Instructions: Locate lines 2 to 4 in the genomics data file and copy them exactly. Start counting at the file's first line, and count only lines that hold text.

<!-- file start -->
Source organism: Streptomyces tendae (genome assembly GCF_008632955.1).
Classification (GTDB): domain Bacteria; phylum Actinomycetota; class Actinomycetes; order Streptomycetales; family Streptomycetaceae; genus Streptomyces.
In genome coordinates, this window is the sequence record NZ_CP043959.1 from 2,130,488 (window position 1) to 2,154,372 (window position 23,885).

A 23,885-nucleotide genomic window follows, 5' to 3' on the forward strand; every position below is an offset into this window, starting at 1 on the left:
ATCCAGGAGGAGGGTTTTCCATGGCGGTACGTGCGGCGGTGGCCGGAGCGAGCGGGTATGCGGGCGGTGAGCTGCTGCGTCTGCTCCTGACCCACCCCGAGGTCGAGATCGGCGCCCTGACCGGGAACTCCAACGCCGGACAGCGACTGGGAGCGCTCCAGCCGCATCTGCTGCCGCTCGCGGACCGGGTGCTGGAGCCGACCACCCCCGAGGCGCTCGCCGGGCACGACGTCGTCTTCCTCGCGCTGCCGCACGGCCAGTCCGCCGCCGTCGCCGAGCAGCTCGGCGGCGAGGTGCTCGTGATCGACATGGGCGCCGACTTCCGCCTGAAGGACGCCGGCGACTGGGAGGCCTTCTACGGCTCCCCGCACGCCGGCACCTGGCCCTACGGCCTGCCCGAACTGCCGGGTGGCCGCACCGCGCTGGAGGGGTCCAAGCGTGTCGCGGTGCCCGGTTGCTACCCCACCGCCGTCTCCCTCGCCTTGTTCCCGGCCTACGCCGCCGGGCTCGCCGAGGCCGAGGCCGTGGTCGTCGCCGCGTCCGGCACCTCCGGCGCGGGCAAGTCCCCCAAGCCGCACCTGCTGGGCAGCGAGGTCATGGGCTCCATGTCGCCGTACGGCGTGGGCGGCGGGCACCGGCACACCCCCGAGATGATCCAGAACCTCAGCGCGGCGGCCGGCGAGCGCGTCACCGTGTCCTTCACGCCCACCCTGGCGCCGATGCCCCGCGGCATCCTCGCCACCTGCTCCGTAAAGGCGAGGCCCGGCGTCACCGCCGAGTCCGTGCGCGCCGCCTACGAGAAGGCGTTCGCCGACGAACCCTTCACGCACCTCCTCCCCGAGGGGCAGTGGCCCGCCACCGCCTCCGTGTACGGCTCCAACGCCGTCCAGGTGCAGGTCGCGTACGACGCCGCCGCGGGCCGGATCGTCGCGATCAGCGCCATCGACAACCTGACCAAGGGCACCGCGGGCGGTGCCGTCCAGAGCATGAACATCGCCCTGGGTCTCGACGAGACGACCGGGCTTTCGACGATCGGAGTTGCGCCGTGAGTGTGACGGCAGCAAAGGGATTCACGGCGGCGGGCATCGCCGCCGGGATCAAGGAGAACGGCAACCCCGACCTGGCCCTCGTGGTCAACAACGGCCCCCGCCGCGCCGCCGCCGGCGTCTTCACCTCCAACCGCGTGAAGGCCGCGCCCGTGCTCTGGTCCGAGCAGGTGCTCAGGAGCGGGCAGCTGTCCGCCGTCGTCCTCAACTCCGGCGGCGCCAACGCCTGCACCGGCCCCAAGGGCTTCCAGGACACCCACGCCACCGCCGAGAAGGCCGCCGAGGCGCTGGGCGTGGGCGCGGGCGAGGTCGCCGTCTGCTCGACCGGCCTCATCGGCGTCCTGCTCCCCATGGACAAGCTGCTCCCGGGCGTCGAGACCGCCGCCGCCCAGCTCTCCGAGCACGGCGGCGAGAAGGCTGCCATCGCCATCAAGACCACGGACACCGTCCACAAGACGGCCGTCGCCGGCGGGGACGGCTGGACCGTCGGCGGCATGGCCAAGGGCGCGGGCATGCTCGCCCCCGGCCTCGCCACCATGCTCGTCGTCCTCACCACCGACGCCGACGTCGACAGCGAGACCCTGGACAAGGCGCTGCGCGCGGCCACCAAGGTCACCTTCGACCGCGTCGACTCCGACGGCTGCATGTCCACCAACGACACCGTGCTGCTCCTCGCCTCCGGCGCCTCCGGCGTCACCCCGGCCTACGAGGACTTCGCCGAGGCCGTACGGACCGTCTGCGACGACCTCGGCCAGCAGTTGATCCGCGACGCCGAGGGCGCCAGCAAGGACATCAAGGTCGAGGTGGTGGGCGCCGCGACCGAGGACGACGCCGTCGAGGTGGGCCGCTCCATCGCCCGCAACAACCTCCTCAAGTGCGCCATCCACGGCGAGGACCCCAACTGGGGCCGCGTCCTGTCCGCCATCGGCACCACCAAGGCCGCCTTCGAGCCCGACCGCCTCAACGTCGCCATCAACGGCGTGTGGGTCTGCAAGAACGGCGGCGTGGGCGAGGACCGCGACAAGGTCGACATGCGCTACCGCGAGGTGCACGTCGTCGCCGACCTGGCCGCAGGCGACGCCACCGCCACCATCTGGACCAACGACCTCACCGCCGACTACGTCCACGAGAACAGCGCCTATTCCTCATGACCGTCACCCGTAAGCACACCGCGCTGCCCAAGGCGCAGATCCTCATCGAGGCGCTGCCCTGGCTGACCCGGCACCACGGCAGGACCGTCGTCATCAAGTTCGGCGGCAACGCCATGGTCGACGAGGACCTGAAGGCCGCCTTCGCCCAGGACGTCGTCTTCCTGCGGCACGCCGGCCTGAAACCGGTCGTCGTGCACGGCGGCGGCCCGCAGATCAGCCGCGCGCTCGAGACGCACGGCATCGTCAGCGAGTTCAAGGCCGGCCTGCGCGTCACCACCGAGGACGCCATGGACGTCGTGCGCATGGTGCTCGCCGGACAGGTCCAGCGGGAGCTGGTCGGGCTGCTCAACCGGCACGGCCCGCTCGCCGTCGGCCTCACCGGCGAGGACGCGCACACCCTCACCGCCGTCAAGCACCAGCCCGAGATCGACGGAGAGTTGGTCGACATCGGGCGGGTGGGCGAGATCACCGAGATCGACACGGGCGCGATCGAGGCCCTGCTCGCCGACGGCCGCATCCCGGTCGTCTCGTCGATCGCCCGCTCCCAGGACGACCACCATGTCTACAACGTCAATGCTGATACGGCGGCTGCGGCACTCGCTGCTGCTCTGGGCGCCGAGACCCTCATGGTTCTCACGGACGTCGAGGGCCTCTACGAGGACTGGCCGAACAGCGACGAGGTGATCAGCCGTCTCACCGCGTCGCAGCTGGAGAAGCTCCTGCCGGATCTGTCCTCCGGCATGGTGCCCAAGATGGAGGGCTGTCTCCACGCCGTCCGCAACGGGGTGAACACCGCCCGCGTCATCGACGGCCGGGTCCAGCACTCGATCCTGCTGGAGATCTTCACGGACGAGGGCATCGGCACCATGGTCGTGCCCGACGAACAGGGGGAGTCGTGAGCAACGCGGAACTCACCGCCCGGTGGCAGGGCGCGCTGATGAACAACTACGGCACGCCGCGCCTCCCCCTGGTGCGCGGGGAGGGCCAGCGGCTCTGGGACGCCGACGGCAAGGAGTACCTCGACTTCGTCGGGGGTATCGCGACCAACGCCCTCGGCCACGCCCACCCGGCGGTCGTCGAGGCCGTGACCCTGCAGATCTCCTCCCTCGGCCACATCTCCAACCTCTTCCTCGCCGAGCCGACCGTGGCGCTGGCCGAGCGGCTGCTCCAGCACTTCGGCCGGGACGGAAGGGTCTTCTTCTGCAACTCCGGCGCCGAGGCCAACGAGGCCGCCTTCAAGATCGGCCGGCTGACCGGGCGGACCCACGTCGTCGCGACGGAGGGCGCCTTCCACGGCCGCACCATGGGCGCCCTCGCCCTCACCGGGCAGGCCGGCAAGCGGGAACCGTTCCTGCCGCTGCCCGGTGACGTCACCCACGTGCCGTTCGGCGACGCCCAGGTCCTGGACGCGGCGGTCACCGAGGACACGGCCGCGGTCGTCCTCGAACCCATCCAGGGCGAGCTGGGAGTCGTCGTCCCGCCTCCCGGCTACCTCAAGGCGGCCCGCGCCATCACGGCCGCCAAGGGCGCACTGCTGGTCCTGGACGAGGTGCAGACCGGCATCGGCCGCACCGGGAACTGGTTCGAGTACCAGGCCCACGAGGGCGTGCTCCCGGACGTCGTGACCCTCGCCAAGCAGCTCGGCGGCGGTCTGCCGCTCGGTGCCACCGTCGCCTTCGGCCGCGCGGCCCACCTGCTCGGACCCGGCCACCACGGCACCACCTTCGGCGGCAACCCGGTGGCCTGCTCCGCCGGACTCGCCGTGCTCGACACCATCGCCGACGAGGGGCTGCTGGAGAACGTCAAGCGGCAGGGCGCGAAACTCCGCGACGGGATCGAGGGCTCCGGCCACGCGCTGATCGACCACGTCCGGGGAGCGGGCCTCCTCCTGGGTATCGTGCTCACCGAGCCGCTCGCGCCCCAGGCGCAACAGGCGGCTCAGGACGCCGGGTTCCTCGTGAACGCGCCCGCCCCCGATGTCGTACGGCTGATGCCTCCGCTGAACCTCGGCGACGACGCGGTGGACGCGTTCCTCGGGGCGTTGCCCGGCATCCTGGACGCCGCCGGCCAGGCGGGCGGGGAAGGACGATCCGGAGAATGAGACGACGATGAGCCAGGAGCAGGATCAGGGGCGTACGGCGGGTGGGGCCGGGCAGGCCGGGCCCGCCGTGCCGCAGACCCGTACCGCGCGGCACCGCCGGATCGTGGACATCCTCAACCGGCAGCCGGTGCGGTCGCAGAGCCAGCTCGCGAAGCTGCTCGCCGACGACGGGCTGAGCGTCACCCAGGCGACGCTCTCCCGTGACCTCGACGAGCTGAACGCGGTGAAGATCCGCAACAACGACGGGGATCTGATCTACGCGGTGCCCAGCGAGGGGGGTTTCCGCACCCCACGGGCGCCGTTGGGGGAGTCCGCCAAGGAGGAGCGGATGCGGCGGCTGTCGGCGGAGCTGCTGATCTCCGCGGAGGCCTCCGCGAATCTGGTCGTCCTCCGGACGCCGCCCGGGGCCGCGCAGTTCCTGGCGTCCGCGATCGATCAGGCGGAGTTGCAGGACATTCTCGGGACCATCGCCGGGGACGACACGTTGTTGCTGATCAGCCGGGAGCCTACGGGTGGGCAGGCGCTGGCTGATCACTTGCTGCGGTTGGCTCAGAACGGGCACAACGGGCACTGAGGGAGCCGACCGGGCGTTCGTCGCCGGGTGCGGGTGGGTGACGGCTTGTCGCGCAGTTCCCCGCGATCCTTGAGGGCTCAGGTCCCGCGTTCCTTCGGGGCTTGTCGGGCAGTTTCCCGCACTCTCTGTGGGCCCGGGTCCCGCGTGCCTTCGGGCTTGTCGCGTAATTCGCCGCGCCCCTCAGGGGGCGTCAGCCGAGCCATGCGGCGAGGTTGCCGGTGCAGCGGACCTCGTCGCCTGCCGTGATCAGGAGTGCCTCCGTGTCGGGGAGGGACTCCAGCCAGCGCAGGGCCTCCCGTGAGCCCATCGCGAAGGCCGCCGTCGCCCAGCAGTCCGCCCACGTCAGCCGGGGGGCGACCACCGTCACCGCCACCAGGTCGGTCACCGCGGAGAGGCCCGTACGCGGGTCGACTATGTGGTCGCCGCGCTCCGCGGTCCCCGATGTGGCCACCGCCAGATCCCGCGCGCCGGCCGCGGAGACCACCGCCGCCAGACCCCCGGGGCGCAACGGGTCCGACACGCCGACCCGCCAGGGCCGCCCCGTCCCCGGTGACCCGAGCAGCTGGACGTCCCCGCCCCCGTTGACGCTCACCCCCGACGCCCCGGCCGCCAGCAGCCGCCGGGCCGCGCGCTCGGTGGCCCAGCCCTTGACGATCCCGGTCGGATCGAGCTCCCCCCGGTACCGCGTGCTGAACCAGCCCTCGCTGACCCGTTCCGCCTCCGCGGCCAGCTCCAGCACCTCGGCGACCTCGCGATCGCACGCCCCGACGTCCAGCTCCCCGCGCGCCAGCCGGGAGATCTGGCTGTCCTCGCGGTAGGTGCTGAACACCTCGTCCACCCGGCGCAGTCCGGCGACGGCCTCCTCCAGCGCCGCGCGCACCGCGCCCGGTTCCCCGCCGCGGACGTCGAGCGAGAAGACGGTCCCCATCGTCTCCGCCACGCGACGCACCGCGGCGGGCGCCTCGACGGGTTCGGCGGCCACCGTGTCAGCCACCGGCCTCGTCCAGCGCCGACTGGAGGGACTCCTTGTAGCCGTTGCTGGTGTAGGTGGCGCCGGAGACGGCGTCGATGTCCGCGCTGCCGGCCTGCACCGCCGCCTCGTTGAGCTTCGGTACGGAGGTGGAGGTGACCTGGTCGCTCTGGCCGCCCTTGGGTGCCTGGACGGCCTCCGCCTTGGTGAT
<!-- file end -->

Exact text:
Classification (GTDB): domain Bacteria; phylum Actinomycetota; class Actinomycetes; order Streptomycetales; family Streptomycetaceae; genus Streptomyces.
In genome coordinates, this window is the sequence record NZ_CP043959.1 from 2,130,488 (window position 1) to 2,154,372 (window position 23,885).

A 23,885-nucleotide genomic window follows, 5' to 3' on the forward strand; every position below is an offset into this window, starting at 1 on the left: